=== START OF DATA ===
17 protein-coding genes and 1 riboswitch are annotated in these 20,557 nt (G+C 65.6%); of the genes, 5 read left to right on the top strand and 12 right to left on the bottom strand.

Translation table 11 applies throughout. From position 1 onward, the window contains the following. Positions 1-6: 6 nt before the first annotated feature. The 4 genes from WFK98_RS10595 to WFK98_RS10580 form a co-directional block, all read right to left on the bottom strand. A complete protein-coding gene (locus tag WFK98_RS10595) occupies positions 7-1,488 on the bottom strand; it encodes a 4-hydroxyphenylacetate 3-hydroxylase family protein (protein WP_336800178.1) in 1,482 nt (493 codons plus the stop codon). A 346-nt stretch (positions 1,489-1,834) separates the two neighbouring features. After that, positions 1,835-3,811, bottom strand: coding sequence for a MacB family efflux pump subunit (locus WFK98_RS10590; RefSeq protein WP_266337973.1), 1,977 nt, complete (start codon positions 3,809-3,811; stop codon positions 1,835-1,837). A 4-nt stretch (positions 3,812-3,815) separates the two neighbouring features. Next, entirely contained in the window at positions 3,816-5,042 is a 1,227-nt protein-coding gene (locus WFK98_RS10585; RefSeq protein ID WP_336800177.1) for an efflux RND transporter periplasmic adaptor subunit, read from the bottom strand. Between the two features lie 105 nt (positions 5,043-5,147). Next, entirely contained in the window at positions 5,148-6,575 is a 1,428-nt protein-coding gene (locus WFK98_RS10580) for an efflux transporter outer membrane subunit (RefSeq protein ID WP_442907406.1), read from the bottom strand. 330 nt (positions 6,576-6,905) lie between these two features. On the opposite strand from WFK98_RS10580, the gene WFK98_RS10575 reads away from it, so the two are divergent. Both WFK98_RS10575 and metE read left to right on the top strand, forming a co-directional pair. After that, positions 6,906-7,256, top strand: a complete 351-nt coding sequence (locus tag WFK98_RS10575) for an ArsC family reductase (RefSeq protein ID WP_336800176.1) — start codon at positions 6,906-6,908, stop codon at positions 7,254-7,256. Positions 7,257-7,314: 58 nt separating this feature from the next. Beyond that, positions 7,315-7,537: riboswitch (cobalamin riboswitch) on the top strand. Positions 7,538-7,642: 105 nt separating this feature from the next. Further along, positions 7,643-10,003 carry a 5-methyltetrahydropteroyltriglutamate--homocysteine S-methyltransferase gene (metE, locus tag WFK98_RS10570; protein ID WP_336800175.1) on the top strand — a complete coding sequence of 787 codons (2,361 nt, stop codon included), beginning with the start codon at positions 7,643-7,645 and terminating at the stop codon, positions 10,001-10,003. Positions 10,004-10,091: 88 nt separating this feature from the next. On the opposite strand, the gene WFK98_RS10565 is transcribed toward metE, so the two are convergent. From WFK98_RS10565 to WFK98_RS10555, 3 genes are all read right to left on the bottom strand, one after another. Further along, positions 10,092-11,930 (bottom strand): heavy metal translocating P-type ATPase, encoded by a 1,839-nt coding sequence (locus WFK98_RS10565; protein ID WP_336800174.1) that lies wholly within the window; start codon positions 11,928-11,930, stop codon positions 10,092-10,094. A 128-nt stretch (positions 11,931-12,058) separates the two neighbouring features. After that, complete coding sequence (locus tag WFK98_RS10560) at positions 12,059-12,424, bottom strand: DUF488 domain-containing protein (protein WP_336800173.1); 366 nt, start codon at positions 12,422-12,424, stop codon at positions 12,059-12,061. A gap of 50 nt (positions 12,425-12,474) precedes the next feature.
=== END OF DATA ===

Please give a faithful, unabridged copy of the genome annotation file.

17 protein-coding genes and 1 riboswitch are annotated in these 20,557 nt (G+C 65.6%); of the genes, 5 read left to right on the top strand and 12 right to left on the bottom strand.

Translation table 11 applies throughout. From position 1 onward, the window contains the following. Positions 1-6: 6 nt before the first annotated feature. The 4 genes from WFK98_RS10595 to WFK98_RS10580 form a co-directional block, all read right to left on the bottom strand. A complete protein-coding gene (locus tag WFK98_RS10595) occupies positions 7-1,488 on the bottom strand; it encodes a 4-hydroxyphenylacetate 3-hydroxylase family protein (protein WP_336800178.1) in 1,482 nt (493 codons plus the stop codon). A 346-nt stretch (positions 1,489-1,834) separates the two neighbouring features. After that, positions 1,835-3,811, bottom strand: coding sequence for a MacB family efflux pump subunit (locus WFK98_RS10590; RefSeq protein WP_266337973.1), 1,977 nt, complete (start codon positions 3,809-3,811; stop codon positions 1,835-1,837). A 4-nt stretch (positions 3,812-3,815) separates the two neighbouring features. Next, entirely contained in the window at positions 3,816-5,042 is a 1,227-nt protein-coding gene (locus WFK98_RS10585; RefSeq protein ID WP_336800177.1) for an efflux RND transporter periplasmic adaptor subunit, read from the bottom strand. Between the two features lie 105 nt (positions 5,043-5,147). Next, entirely contained in the window at positions 5,148-6,575 is a 1,428-nt protein-coding gene (locus WFK98_RS10580) for an efflux transporter outer membrane subunit (RefSeq protein ID WP_442907406.1), read from the bottom strand. 330 nt (positions 6,576-6,905) lie between these two features. On the opposite strand from WFK98_RS10580, the gene WFK98_RS10575 reads away from it, so the two are divergent. Both WFK98_RS10575 and metE read left to right on the top strand, forming a co-directional pair. After that, positions 6,906-7,256, top strand: a complete 351-nt coding sequence (locus tag WFK98_RS10575) for an ArsC family reductase (RefSeq protein ID WP_336800176.1) — start codon at positions 6,906-6,908, stop codon at positions 7,254-7,256. Positions 7,257-7,314: 58 nt separating this feature from the next. Beyond that, positions 7,315-7,537: riboswitch (cobalamin riboswitch) on the top strand. Positions 7,538-7,642: 105 nt separating this feature from the next. Further along, positions 7,643-10,003 carry a 5-methyltetrahydropteroyltriglutamate--homocysteine S-methyltransferase gene (metE, locus tag WFK98_RS10570; protein ID WP_336800175.1) on the top strand — a complete coding sequence of 787 codons (2,361 nt, stop codon included), beginning with the start codon at positions 7,643-7,645 and terminating at the stop codon, positions 10,001-10,003. Positions 10,004-10,091: 88 nt separating this feature from the next. On the opposite strand, the gene WFK98_RS10565 is transcribed toward metE, so the two are convergent. From WFK98_RS10565 to WFK98_RS10555, 3 genes are all read right to left on the bottom strand, one after another. Further along, positions 10,092-11,930 (bottom strand): heavy metal translocating P-type ATPase, encoded by a 1,839-nt coding sequence (locus WFK98_RS10565; protein ID WP_336800174.1) that lies wholly within the window; start codon positions 11,928-11,930, stop codon positions 10,092-10,094. A 128-nt stretch (positions 11,931-12,058) separates the two neighbouring features. After that, complete coding sequence (locus tag WFK98_RS10560) at positions 12,059-12,424, bottom strand: DUF488 domain-containing protein (protein WP_336800173.1); 366 nt, start codon at positions 12,422-12,424, stop codon at positions 12,059-12,061. A gap of 50 nt (positions 12,425-12,474) precedes the next feature.